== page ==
When you think of a ghost town, most likely you envision a rundown former mining town in the high deserts of the west. In part, this is true. A typical ghost town is usually an abandoned village, town, or city that has failed due to a lack of economic activity or natural or human-caused disasters.
However, there are many historic ghost towns that are still inhabited by people and have become rather lively places to visit.
Many of these towns have also become protected historic sites and tourist attractions. In addition, they can also be unusual and fun places to go camping and contain a load of interesting stories, history, and maybe a few active spirits. For Halloween, take an RV camping trip to one or more of these historic and slightly creepy ghost towns.
1. Bannack State Park, Montana
Bannack State Park contains one of the best-preserved ghosts towns in the U.S. and is also a National Historic Landmark. It was established with the discovery of gold in 1862 but dwindled when the ore ran out.
With over 50 of the original buildings still standing and in excellent shape, Bannack is a great place to learn about Montana’s gold mining history.
Bannack has two campgrounds with a total of 24 sites. The Vigilante Campground is best for larger RVs and the smaller Road Agent Campground is first-come, first-served. The park also has a tipi available for rent.
2. Virginia City, Nevada
In the dry hills above Reno, there is a town that was once one of the most cultured cities of the Wild West. Virginia City, home to the famed Comstock Lode, was one of the richest mining towns west of the Mississippi during the mid to late 1800s and had a range of restaurants, bars, and culture.
The town itself is still very much alive and is a big tourist draw during the summer and fall months. Right in the middle of town is the Virginia City RV Park & Market.
Located above the city’s famous (and supposedly haunted) cemetery, this park has 50 full hookup sites, a full market and laundromat, propane tank exchange, and a shower house. There is also a tent area and several rental cabins.
3. Calico Ghost Town, California
Because of its famous gold and silver rush, California has an amazing number of ghost towns. Many of them are extremely popular (such as Bodie State Park in the Eastern Sierra), but don’t have any nearby campgrounds.
However, the Calico Ghost Town in San Bernardino County has been kept alive with its popular tours, museum, shops, and campground. The Calico Ghost Town sports over 500 silver mines and fully restored buildings.
Calico is also a State Historical Landmark. The ghost town offers 265 sites with full and partial hookups. The campground also has hot showers, restrooms, and two dump stations. Several historic cabins and bunkhouses are also available for rent.
4. Henry River Mill Village, North Carolina
This eerie mill town near Asheville, North Carolina is instantly recognizable to fans of the Hunger Games movie trilogy. This abandoned town became the location for District 12 in the movies, but it has its own special history.
The textile town opened in 1905 and produced yarn for over 50 years before closing up in the 1970s. The town came back to life as the dystopian home of Katniss Everdeen in 2012 and is now available for tours for both history and movie buffs.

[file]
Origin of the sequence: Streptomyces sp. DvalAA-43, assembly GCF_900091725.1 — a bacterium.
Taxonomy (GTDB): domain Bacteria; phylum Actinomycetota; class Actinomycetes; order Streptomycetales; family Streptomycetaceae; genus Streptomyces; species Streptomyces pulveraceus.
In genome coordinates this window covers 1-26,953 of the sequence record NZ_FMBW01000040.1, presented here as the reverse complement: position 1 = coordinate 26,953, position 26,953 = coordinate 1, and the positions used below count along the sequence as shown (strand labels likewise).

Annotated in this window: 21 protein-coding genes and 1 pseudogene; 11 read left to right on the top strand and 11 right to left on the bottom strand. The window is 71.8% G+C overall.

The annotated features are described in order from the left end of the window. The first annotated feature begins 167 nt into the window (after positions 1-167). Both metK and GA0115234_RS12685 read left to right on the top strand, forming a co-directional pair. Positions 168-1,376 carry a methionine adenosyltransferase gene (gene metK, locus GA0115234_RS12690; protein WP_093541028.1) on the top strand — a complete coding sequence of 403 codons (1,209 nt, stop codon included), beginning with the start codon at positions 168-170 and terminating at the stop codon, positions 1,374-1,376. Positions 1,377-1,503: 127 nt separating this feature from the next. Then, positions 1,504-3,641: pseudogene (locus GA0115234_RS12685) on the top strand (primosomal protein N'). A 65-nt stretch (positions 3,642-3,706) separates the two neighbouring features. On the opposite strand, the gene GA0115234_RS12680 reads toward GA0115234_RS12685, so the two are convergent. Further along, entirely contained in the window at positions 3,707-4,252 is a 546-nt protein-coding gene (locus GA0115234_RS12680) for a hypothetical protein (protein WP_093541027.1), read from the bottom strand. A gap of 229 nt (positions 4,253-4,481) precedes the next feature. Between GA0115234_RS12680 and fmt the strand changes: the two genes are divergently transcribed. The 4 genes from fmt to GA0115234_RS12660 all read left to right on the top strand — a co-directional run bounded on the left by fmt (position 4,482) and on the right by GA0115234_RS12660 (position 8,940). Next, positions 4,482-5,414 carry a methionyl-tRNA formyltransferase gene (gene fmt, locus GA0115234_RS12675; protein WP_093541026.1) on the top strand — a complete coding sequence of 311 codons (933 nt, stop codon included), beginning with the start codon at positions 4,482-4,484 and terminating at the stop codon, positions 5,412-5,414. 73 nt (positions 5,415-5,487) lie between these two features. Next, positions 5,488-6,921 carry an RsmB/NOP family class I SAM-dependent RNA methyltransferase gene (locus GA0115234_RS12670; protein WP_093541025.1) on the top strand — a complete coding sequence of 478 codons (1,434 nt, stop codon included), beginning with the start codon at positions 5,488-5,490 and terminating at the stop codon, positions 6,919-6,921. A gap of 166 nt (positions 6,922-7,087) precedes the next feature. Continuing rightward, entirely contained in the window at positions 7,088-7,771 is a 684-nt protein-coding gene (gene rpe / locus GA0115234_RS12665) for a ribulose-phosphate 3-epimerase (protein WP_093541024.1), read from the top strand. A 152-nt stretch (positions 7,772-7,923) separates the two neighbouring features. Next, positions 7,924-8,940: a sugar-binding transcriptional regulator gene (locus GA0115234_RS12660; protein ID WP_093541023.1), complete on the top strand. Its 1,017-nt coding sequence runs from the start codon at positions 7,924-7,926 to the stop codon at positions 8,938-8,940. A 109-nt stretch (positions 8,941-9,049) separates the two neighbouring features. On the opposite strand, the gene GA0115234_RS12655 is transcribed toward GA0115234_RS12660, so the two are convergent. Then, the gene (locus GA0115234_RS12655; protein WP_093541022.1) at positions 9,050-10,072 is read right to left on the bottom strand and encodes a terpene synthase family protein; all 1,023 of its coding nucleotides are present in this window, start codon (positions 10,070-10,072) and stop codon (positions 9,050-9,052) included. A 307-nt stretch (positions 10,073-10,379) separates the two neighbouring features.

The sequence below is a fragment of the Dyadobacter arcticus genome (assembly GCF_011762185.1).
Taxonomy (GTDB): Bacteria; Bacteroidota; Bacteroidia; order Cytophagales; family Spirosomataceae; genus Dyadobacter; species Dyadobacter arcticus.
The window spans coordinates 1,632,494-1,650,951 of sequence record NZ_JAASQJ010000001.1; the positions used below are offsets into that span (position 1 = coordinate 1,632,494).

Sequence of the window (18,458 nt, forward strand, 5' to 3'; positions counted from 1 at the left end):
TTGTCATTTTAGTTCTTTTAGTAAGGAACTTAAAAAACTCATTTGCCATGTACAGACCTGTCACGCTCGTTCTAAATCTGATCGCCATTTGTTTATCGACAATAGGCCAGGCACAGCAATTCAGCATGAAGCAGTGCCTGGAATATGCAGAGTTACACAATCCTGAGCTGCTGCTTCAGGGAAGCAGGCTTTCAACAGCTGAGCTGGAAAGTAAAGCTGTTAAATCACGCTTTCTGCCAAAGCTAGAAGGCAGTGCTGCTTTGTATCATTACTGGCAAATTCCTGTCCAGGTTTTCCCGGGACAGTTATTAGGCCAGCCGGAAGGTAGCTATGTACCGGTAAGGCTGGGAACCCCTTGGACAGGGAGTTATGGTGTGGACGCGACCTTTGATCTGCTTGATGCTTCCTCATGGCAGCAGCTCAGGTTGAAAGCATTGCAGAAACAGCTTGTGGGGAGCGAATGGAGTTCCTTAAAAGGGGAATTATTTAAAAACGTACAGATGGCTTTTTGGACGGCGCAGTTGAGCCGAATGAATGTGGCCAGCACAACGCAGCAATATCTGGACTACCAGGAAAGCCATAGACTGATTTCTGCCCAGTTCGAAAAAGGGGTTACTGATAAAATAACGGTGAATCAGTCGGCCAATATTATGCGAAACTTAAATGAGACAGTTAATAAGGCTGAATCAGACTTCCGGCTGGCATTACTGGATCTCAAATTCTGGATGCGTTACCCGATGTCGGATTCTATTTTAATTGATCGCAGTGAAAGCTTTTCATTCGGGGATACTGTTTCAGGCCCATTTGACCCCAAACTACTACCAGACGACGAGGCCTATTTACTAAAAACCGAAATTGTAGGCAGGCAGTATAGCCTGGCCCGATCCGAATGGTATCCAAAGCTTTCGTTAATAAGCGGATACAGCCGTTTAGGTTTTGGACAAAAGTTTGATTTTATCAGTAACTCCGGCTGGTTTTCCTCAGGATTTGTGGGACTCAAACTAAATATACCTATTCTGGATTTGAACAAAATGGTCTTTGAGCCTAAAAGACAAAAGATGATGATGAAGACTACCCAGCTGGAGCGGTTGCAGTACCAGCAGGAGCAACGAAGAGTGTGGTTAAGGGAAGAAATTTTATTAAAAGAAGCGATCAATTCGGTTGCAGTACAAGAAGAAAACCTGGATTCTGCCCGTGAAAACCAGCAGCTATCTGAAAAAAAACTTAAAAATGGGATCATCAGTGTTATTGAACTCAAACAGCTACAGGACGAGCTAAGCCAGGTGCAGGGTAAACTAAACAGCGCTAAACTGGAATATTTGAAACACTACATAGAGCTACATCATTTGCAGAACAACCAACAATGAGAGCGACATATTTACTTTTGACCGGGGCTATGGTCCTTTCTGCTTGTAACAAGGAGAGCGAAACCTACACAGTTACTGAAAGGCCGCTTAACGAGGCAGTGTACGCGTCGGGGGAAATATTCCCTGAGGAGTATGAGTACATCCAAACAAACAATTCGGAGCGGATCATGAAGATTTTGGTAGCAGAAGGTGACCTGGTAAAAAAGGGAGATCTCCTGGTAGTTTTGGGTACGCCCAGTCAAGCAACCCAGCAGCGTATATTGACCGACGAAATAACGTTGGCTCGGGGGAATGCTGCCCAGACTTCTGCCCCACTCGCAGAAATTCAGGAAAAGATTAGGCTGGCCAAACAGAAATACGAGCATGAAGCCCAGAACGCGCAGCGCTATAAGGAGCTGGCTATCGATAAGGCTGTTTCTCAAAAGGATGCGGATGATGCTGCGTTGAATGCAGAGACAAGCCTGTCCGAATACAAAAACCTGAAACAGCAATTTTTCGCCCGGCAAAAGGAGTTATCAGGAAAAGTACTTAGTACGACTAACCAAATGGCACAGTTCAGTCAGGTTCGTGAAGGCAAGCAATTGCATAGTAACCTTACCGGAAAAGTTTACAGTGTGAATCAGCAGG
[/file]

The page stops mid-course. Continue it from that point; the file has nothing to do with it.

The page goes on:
The Henry River Mill Village is protected and does not have its own campground, but there are plenty of campsites at the nearby Indian Springs Campground in Hickory. This campground only accepts RVs with their own bathrooms since they do not have a bathhouse.
5. Goldfield Ghost Town, Arizona
Goldfield Ghost Town near Apache Junction, Arizona doesn’t feel at all ghostly, but it’s such a fun place to visit. This historic town was a hotbed of gold mining in the 1890s, but like many mining towns of the era, it died when the ore dried up.
Goldfield now boasts a lively tourism industry with Wild West shows, train rides, restaurants, bars, museums, gold panning, and even a zip line that flies past the Superstition Mountains.
This family-friendly location also has a campground just down the street. Lost Dutchman State Park is open year-round and has 138 sites with 68 of those sites with electric and water hookups. Cabins are also available for rent.
6. Glenrio, Texas/New Mexico
Not every ghost town came about by the fall of an industry. Sometimes just the building of a road can kill a little town. Glenrio is located on the border of Texas and New Mexico and in the 1920s became an important stop along Route 66. Even John Steinbeck’s The Grapes of Wrath was filmed in Glenrio.
Being right on the border of two states made for some interesting political decisions. Gas was pumped on the Texas side since taxes were lower in the Lone Star State.
Bars were located on the New Mexico side since the county in Texas was dry at the time. When the main highway was moved to Interstate 40, the town’s economy dried up and it’s now a group of abandoned buildings along a dirt road.
If you are interested in Route 66 history, this is one stop you need to make. Along the way, you can choose from several nearby campgrounds, but the closest is the Midpoint Campground, the midpoint of Route 66. This campground has 10 full hookup spaces, a laundromat, and a small store and cafe.